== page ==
Q407  Jeff Ennis: I know one or two people have described the White Paper as being modelled on a London secondary-type situation. What is in the White Paper for rural schools in terms of parental choice and power? If there is not anything what should be included to act as a more inclusive model for the rural school settings?

  Mr Butler: I come back to the comment made by someone earlier: what parents want is that their local school is a good school and they want to have an admissions policy which is simple, fair and one that they can understand. That is very important in a rural setting because you have probably got one school here and the next school, the alternative choice, might be several miles away, and whilst there is a comment in the White Paper about providing the opportunity for transport to these people who could go to a different school, how many parents willingly want to see their child travel several miles, because it lengthens their school day?

  Q408  Jeff Ennis: Do you think we ought to have a statutory admissions code for schools?

  Mr Butler: A fair and transparent admissions policy. I am not saying that if you had a statutory one that would mean one rule fits all because there will be local requirements and you must have the ability to flex for that local issue.

  Q409  Chairman: Gillian, do you want to come in briefly on that?

  Ms Windas: Many of our members do not see anything very much for rural schools in the White Paper. David referred to the bussing of children but even within that it only applies between two and six miles and in a rural area many children of necessity are already travelling more than that to the only school in the area.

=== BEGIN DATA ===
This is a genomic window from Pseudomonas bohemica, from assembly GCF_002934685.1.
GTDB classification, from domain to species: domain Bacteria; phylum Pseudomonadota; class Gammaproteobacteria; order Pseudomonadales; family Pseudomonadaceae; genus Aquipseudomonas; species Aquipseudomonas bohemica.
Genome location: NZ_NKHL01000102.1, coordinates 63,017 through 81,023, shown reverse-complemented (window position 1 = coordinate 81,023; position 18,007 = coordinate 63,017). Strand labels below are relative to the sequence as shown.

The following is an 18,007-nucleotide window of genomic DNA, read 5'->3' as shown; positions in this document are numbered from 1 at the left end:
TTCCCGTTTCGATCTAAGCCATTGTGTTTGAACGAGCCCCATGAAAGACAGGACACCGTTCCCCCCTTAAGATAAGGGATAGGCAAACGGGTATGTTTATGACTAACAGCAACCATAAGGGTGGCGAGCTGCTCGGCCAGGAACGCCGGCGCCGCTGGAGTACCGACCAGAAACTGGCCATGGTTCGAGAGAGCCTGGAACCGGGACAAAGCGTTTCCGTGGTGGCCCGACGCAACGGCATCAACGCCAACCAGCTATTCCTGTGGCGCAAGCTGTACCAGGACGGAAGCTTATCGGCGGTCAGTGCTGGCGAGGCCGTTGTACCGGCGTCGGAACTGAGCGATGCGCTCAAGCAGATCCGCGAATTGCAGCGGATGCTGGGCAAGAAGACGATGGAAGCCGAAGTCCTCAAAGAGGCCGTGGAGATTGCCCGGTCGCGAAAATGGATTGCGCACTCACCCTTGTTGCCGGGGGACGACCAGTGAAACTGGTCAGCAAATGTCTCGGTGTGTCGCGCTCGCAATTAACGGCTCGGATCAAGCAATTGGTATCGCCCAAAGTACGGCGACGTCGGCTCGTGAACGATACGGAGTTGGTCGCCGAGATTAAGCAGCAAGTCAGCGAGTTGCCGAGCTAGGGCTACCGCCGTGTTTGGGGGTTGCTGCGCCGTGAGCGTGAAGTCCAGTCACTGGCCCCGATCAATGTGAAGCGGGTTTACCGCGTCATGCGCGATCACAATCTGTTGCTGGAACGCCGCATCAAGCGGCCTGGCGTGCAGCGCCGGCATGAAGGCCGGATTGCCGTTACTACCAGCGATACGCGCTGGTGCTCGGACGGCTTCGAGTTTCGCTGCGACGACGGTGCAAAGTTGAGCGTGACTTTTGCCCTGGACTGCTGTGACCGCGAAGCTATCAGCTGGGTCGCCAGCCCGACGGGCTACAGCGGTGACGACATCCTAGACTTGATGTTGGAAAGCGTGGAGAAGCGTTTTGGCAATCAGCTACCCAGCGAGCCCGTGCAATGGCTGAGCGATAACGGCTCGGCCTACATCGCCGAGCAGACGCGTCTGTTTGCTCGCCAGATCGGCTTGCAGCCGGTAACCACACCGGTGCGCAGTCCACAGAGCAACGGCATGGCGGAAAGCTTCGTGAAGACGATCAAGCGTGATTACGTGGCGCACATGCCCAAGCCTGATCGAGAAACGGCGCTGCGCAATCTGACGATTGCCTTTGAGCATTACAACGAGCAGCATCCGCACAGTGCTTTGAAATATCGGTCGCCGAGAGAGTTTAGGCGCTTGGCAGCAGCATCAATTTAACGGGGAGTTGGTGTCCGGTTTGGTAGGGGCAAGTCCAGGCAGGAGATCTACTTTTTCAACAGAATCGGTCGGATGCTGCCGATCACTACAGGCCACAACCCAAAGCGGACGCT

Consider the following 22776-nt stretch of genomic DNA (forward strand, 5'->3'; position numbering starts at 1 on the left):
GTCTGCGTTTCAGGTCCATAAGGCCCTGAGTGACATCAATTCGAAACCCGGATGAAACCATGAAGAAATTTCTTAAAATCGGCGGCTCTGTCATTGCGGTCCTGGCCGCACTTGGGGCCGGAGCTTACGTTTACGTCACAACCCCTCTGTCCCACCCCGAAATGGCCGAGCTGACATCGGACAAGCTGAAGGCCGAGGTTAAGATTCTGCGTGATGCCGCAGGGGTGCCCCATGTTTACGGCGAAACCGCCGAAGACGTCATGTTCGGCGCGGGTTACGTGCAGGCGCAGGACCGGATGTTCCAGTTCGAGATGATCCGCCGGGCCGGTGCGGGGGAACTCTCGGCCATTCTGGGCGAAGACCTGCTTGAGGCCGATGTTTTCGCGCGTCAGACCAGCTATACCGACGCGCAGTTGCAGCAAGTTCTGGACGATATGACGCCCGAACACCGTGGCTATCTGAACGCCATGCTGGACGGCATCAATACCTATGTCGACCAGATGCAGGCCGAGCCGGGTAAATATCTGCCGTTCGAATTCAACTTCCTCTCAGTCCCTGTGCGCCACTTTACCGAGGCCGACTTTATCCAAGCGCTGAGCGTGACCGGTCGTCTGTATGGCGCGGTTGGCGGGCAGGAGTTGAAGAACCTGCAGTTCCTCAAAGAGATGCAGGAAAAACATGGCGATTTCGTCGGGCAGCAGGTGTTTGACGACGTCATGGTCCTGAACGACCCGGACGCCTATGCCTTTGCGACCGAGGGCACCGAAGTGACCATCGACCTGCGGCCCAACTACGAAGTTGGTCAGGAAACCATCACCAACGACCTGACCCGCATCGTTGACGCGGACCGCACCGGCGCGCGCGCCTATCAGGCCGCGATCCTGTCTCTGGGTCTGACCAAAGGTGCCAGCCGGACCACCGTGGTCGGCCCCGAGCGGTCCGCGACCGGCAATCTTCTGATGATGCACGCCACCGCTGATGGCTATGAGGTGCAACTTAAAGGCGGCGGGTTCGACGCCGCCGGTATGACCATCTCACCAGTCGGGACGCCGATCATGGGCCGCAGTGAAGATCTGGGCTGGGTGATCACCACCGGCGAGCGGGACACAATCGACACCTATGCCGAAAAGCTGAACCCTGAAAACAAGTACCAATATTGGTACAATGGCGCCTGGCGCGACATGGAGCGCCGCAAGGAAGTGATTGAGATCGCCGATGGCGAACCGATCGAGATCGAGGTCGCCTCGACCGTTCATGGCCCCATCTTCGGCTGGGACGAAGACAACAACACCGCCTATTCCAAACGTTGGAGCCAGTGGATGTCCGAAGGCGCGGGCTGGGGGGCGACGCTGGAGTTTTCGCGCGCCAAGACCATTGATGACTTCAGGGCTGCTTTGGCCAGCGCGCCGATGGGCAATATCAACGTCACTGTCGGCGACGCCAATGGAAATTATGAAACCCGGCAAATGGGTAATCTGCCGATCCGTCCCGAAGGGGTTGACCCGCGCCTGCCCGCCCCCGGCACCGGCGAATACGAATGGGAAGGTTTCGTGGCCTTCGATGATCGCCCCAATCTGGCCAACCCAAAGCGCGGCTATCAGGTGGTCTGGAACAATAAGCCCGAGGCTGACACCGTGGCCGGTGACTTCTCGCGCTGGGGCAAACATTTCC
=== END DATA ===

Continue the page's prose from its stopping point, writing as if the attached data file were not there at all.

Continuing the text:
Q410  Chairman: Do you want any change in the admissions policy?

  Ms Windas: Some of our members would like to see it mandatory. As you can imagine, with 350,000 governors out there, not everybody subscribes to a mandatory code but they would all like to see fair and transparent admissions criteria.

  Q411  Chairman: John Adams, what is your view on this? Could it not be done by just making the adjudicator a little bit more powerful?

  Professor Adams: Perhaps.

  Q412  Chairman: Do we need to go for having a mandatory code?

  Professor Adams: I think so. I have said so before and I still think so. There are no doubt other ways to bring about a similar result but I think, as we have already said, a fair and transparent code which is compulsory for all schools would be the proper way to do it.

  Chairman: Professor Adams, Gillian Windas, David Butler, can I say I feel very sorry that we have not got longer. We have learnt a lot. You have added tremendously to the value of our inquiry but, as you know, we are doing it in a hurry and we have had to squeeze an awful lot of oral evidence in. My apologies for dragging you here for such a short session but we have gained a great deal from it. Thank you.